It turns out that there are, essentially, two versions of the game: one reported in the Chicago papers, which became the basis for the later legend of Rube’s great bunt-driven comeback; and another one in the Indianapolis papers. For reasons that will be obvious when you read the articles, it would not be unreasonable to guess that the source for the Chicago story was the American Giants’ camp, while the Indianapolis papers based theirs on partisan ABCs’ sources.
First, let’s have the Chicago side of the story.
From the Chicago Daily Tribune, June 29, 1921:
AMERICAN GIANTS IN TIE.
Indianapolis, Ind., June 28.—The American Giants staged a sixteen run rally off eleven bunts, six successive squeeze plays, and Dixon and Tonchetti’s home runs with bases full, and held A. B. C. to an 18 to 18 tie.
American Giants…0 0 0 0 0 0 0 9 9—18 24 2 A. B. C………….......6 0 4 0 0 0 0 8 0—18 20 1 Batteries—Johnson, Brown and Williams, Dixon; Jefferies, McClure, Mackey and Powell.
From the Chicago Defender, July 2, 1921 (the Defender was a weekly paper):
The heavy downpour of rain caused the Monday’s game to be postponed and today’s [Tuesday’s] game was a humdinger when it came to staging a rally. Going to the bat in the first half of the eighth inning, with the score 10 to 0 against them, the Chicago gang scored nine runs only to have the A. B. C.’s come back in their half and drive Brown off the mound by scoring eight, leaving the score 18 to 9. Foster’s crew went to the bat in the ninth and tied the score by shoving nine more runs across, completely upsetting the home boys defense before the last man was put out. Tom Johnson was driven to the showers in the first inning. Tom Williams shut the Indianapolis lads out in their half of the ninth. In all, Rube Foster stood in the coacher’s box near third, causing his men to successfully bunt eleven times in those two wild eighth and ninth innings, pull of six perfect squeeze plays, coupled with Dixon’s and Torrenti’s home runs with the bases full, and saved the day. The home crowd was sick, but the followers here of the Chicago men were a happy bunch tonight. The score:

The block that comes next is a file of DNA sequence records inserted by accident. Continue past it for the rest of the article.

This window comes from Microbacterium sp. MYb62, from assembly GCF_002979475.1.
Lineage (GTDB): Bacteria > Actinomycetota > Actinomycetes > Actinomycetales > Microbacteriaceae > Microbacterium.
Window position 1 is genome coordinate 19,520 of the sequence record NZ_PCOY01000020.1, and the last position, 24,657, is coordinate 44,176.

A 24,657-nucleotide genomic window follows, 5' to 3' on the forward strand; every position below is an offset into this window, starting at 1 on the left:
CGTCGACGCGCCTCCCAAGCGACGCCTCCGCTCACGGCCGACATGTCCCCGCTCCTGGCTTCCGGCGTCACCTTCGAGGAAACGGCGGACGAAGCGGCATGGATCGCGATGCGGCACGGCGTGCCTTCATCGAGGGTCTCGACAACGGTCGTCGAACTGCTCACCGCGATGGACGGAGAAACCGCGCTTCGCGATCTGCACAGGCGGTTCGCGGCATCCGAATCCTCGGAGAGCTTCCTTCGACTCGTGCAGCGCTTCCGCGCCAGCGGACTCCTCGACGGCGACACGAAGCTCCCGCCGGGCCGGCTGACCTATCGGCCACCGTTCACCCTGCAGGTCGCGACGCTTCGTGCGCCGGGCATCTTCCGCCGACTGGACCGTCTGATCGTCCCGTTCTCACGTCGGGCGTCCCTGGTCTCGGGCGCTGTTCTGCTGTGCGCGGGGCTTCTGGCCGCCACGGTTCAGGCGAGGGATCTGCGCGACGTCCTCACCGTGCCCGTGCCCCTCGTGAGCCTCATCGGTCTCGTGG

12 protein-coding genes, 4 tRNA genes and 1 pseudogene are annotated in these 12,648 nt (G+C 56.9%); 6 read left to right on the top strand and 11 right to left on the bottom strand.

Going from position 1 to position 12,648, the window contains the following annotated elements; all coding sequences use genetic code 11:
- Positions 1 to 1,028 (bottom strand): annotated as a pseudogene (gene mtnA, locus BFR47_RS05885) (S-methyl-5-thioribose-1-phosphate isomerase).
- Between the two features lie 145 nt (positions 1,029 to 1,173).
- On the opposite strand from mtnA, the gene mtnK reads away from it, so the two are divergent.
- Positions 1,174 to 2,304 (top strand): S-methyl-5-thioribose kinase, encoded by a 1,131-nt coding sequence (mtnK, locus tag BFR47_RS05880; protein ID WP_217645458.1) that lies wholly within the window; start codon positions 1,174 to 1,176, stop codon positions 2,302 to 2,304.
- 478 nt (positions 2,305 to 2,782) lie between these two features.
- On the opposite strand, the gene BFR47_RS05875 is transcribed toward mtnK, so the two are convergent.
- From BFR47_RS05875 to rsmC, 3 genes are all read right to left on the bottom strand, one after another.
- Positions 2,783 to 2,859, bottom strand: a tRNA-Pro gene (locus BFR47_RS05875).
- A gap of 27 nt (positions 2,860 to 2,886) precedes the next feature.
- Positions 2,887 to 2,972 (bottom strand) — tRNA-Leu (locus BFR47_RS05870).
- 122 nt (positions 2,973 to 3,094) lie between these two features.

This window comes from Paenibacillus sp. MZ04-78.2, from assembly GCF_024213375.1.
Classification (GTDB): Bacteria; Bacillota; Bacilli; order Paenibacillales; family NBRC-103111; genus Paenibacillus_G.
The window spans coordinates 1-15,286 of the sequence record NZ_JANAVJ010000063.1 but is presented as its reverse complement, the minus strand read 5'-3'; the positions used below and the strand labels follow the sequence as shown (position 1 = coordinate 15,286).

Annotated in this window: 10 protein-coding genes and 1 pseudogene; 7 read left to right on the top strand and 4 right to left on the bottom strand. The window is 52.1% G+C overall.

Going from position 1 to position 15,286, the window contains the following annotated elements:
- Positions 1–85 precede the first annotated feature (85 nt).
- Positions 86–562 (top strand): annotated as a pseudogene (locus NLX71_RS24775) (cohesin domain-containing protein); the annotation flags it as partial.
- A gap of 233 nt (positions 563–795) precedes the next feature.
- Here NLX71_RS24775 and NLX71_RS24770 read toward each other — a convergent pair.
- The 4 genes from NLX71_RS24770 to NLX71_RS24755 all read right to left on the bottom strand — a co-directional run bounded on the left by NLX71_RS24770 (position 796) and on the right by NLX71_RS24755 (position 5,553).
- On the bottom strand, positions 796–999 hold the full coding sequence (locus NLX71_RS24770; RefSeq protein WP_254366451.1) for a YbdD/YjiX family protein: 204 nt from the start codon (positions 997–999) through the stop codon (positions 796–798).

Am. Giants…..0 0 0 0 0 0 0 9 9 18 24 2 A. B. C………...6 0 4 0 0 0 0 8 0 18 20 1 Batteries: Johnson, Brown, and Williams and Dixon; Jefferies and McClure, Mackey and Powell.
And now, the Indianapolis side.
From the Indianapolis Star, June 29, 1921:
A.B.C.S AND GIANTS PLAY NINE-INNING 18-18 DRAW
Every description of weird baseball was played at Washington park yesterday when the A. B. C.s and Chicago American Giants slugged for nine innings to an 18-to-18 tie, darkness halting the farce in the Giants’ half of the inning immediately after they had knotted the count with three runs. Kenyon, Holloway and B. Taylor were the heavy hitters of the A. B. C.s, Kenyon twice hitting triples with the bases loaded. Tottienti of the Giants poled out four hits, including a triple and a home run. Score:
Giants…...0 0 0 0 4 0 2 9 3—18 21 4 A. B. C.s..1 0 0 6 0 2 1 8 0—18 15 4 Batteries—McClure and Mackey, Powell; T. Johnson and D. Brown, Dixon.
From the Indianapolis News, June 29, 1921:
RUNS, HITS AND ERRORS GALORE—THEN DARKNESS
The A. B. C.’s and the Chicago Giants presented a nine-act farce at Washington park yesterday afternoon. The runs made during the game, totaling thirty-six, were evenly divided. The hits, and there were thirty six of them, twenty-one going to the Giants and fifteen to the A. B. C.’s, were of almost every variety. The errors, four being accredited to each club, cost the Giants a few more runs than the locals.